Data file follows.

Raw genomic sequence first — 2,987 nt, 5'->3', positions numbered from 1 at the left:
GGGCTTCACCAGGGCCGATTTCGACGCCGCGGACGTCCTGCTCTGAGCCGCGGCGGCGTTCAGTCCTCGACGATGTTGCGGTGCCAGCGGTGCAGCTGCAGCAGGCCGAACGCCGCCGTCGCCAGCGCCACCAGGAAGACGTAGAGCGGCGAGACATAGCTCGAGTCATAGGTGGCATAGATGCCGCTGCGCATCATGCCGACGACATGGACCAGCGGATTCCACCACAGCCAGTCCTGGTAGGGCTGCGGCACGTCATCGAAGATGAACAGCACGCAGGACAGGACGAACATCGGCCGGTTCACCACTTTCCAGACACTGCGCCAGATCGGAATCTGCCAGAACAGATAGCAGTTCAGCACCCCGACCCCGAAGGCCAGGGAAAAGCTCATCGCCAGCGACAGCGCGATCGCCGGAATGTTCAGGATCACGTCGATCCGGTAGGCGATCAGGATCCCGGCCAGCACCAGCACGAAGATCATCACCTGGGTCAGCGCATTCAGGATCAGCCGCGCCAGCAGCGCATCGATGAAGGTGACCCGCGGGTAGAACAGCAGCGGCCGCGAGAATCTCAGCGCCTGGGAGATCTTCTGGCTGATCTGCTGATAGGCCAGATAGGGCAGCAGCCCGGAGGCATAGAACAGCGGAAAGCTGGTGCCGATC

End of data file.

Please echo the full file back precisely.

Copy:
Raw genomic sequence first — 2,987 nt, 5'->3', positions numbered from 1 at the left:
GGGCTTCACCAGGGCCGATTTCGACGCCGCGGACGTCCTGCTCTGAGCCGCGGCGGCGTTCAGTCCTCGACGATGTTGCGGTGCCAGCGGTGCAGCTGCAGCAGGCCGAACGCCGCCGTCGCCAGCGCCACCAGGAAGACGTAGAGCGGCGAGACATAGCTCGAGTCATAGGTGGCATAGATGCCGCTGCGCATCATGCCGACGACATGGACCAGCGGATTCCACCACAGCCAGTCCTGGTAGGGCTGCGGCACGTCATCGAAGATGAACAGCACGCAGGACAGGACGAACATCGGCCGGTTCACCACTTTCCAGACACTGCGCCAGATCGGAATCTGCCAGAACAGATAGCAGTTCAGCACCCCGACCCCGAAGGCCAGGGAAAAGCTCATCGCCAGCGACAGCGCGATCGCCGGAATGTTCAGGATCACGTCGATCCGGTAGGCGATCAGGATCCCGGCCAGCACCAGCACGAAGATCATCACCTGGGTCAGCGCATTCAGGATCAGCCGCGCCAGCAGCGCATCGATGAAGGTGACCCGCGGGTAGAACAGCAGCGGCCGCGAGAATCTCAGCGCCTGGGAGATCTTCTGGCTGATCTGCTGATAGGCCAGATAGGGCAGCAGCCCGGAGGCATAGAACAGCGGAAAGCTGGTGCCGATC